my Seattle urban farm March update
"Best & Worst of today?" This has become a frequent information extractor at our dinner table, a chance for each member---amidst crazy schedules---to share the highlight and low light of each day. Sometimes it feels like we answer in staccato form, but other times it leads to a rich discussion on a significant moment or life lesson, and/or allows us a chance to validate, support and celebrate each other. I love the focus on what to be thankful for ('bests'), and equally appreciate knowing the struggles, bumps and disappointments ('worsts') of those I love.
A best moment could be as simple as that extra snooze and snuggle in the morning, the shining sun or bites from that night's dinner. Bests could be a milestone or recognition at work, that email you were waiting for, appreciation from a teacher or a good mark on a test. It might be having a great soccer game, going for a long walk or an impromptu hug.
It isn't uncommon for my best to include an urban farming moment: pride in well-developed compost spread over raised beds, a new temporary coop to host our baby chicks (see pic above), tulips pushing their way up through the dirt---a promise that spring is here. A good moment may be as simple as an impressive number of eggs (good job girls!), progress on our home remodel, or a notch on our battle belt against slugs or bugs or rats and racoons.
With a few 'bests' and 'worsts' tucked in, here are some recent goings-on at our Seattle urban farm:
Why did the chicken cross the road? To become part of our flock. A neighbor walked two blocks to our house with a stray chicken, asking if it was ours. Nope, but we are happy to host until the owners are found. We put out emails to neighbor groups with no response---that was 4 months ago. Now 'Cinny' (short for Cinnamon b/c she is the color of a cinnamon stick) has finally and happily settled into the flock. She knows all the 'cattle calls' (I make noises when bringing treats, or to call them in from the yard at the end of the day) and I daresay has even made friends. Having Cinny join our flock is a easily a 'best' (see Cinny, below).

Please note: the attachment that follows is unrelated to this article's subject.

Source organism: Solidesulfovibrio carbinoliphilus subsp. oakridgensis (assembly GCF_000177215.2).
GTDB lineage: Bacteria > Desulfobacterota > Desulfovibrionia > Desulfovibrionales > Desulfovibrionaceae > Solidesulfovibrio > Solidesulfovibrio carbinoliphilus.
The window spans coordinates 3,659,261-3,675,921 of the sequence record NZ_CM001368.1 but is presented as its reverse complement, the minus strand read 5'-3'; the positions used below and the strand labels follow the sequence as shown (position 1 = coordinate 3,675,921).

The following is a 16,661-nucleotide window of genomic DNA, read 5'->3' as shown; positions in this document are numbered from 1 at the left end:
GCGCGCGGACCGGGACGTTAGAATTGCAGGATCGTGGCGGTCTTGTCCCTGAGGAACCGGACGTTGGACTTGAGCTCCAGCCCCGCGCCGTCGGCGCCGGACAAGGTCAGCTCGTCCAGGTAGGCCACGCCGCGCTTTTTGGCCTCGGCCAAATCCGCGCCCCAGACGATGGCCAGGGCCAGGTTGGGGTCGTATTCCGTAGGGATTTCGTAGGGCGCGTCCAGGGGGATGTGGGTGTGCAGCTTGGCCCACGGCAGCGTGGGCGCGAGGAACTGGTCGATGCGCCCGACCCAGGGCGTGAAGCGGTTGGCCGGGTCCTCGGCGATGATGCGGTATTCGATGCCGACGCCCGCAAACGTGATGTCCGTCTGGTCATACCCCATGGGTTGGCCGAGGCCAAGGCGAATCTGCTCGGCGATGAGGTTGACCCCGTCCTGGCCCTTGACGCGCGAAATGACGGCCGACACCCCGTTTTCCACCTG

Is that drywall paste in your hair? Why yes, it is. We pushed hard the last few months to get our basement to 'habitable.' We are DIYers; my husband built walls and re-routed wiring and plumbing. Some walls are drywall (my job aka paste in my hair) and others are covered with recycled fence boards (finding these boards was a huge 'best' moment). We now have a farm-stocked pantry, and a place for our sons to hang out with friends. Though ironically, the first inhabitants were just-hatched chicks (to stay warm as they grow, and before we moved them outside).
Why don't the kitchen lights work? We disconnected them. Three months ago. Candles are a great invention. I am fortunate my husband is great at wiring (and a lot of other things). Truth: when you live in the middle of a remodel (this is our second), you often go without lights or water for a bit, disconnect heaters, move to a temporary room and well: wash dishes in the bathtub. I am proud to say: we have working kitchen lights again. A worst: drywall dust. No matter how hard I try to keep the mess to a minimum, that dust makes it everywhere in the house. And I like things clean;).
What do you have growing now & what did you plant for 'early spring'? February and March I planted outdoor seeds: spinach and braising greens, cauliflower and broccoli, arugula, beets, radishes, carrots and spring peas. I started seedlings (a bit late): eggplant, hot and sweet peppers and tomatoes. In the next week I will also shove potato starts into the ground. Each year is different, each year I learn something that works and doesn't. I am tickled that seeds I spread last fall (from plants that I let go to seed) successfully overwintered and grew: notably arugula, kale and broccoli. My celery is going strong, fennel is sprouting and I have a gorgeous bed of red, orange and yellow-ribbed chard. I also see early growth/spring buds of: rhubarb, raspberries, strawberries, blueberries, artichokes, chives and a pile of herbs.
March on the farm is so full of promise: apple tree and tulip buds and 'new' dirt (from my compost bin), baby chickens and rows of new seeds. The sunlit hours lengthen each day and it makes it easy for my turn at the dinner table: I have lots of 'Bests'. Where would you like me to start?